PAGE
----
I brought out the green ACK wire out to the breadboard, added a few lines of code, and finally! I had a working footpedal. I put the Atmega8 on a piece of perfboard along with a 16 MHz crystal along the lines of the stripboard Arduino. Then I housed the fake guitar hero controller in a project box and gave it a daft looking aerial from a junk cordless phone.
Gratuitous warranty voiding
Now I had the pedals working, but I wasn't happy with the response on the Whammy pedal. It was giving 100% signal with the pedal pressed only half way down. A bit more modding was required, so I got out my screwdriver and prised open the case.
Inside were 2 spring loaded potentiometers and a PCB. I tested the pots with a multimeter. The Whammy bar pedal had a 10 KΩ linear potentiometer. The Star Power switch used a pot with a very nonlinear response. It was easy enough to bias the Wammy Bar potentiometer with a couple of resistors to improve its performance. I experimented with different values of resistor by plugging them into a machined pin DIP socket (circled in picture below). I settled on 4.7 KΩ in series with the 10 KΩ pot, and 5.6 KΩ in parallel with them. I fixed everything back together with wads of hot glue.
Finally I added the aerial from the cordless phone base. I am pretty sure this would have used the 2.4 GHz band just like the wireless pedal, and hopefully it will extend the range.
Success! Now I had a foot pedal and switch that I could use to make sweet music (maybe) on a real guitar. An easier project would be to use it to govern a servo that pans a webcam... but that's a story for another day.
All the code snippets can be found at https://github.com/t0mpr1c3/Arduino-PS2X. For reasons best known to myself  I changed the way that the pins are specified in the PS2X_lib library. The code that determines which pins the DAT, CMD, CLK, ATT, and ACK lines connect to is given in the PS2X_lib.h header file and uses the AVR PORT/PIN format instead of Arduino PinCodes. Debug mode can be turned off by commenting out two lines in PS2X_lib.h but I wouldn't recommend it. At least in my hands, the PS2X library worked much more reliably in Debug mode.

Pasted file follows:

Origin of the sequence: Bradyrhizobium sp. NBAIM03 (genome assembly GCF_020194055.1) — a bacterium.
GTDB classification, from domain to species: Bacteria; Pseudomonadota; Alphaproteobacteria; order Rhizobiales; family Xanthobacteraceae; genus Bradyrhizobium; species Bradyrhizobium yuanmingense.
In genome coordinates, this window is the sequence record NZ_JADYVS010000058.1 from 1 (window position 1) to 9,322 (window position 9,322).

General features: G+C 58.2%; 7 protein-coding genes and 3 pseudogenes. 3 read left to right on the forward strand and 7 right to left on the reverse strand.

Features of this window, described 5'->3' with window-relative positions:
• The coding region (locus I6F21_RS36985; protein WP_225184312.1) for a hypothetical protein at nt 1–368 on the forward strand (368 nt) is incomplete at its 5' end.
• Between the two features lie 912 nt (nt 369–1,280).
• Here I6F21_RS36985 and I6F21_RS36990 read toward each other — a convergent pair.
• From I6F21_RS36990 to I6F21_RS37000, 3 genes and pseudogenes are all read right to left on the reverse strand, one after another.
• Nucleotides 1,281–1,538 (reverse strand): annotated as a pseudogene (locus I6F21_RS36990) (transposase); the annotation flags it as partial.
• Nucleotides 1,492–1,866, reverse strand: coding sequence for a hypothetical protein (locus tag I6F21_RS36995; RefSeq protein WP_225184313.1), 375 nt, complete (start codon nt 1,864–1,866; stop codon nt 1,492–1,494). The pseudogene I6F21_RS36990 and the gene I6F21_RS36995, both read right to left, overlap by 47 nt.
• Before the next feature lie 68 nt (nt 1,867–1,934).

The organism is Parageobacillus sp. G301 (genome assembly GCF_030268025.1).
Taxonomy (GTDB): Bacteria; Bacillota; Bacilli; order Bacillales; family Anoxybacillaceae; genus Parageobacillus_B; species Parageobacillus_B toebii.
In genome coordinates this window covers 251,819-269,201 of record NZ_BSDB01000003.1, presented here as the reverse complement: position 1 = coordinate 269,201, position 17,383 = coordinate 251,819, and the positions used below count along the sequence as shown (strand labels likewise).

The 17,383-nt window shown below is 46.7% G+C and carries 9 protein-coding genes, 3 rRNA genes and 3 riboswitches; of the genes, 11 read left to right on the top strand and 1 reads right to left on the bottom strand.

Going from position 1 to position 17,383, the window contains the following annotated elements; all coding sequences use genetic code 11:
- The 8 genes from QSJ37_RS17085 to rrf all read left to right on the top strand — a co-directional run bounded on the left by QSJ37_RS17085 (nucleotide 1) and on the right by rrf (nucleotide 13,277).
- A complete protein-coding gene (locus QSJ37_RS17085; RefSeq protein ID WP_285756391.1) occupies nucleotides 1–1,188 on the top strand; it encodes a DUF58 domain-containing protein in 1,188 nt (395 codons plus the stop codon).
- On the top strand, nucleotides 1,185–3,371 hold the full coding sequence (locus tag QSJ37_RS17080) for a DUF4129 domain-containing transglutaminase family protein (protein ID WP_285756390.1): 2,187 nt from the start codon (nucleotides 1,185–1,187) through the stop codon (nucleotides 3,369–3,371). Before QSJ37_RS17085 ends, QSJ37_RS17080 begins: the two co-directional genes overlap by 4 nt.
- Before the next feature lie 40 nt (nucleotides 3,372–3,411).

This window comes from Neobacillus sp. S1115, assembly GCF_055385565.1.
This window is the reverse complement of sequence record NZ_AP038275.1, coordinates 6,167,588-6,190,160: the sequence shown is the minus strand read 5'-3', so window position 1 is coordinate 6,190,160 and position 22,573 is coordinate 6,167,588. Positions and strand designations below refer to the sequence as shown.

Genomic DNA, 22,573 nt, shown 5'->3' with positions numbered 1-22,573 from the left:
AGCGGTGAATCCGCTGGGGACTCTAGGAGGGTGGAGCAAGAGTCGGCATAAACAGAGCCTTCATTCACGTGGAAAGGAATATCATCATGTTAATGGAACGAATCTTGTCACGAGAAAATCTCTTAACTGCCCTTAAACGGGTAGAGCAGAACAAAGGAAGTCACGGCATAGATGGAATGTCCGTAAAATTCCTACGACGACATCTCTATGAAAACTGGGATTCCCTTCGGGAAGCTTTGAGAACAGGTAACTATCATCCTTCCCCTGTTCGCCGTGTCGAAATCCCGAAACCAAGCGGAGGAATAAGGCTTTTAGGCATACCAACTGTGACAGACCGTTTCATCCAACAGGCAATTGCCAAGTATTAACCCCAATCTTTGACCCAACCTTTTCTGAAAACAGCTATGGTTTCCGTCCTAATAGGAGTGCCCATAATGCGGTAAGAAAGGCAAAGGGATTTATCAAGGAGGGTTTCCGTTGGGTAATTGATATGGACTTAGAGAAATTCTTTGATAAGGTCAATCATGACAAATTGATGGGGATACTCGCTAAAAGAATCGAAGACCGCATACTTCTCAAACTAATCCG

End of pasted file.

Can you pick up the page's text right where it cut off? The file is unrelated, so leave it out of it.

To use the Arduino front end to compile for the Atmega8 I had to let it know that I was using a new target chip. First I located the boards.txt file in the /hardware/arduino subdirectory of the Arduino application directory. (By default this is under C:\Program Files\Arduino\arduinoXXX\ in Windows, Applications/Arduino.app/Contents/Resources/Java/ on a Mac, and /usr/share/arduino/ on a Linux machine.) Then I appended the following text:
uno8.name=Uno with ATmega8
This project is Tricky. Debugging can be a bit of a challenge if the Arduino won't talk to the pedal first time around. I would certainly have found it handy to have had a logic analyser around.
If you haven't checked out Bill playing his million volt guitar, now is the time. The lab coat is a nice touch.
1. Attempted port to the Attiny2313. I gave up after discovering that the bitbanged serial communication was dependent on the specific way that delays were implemented in the Arduino base code. Atmega8's are cheaper anyway.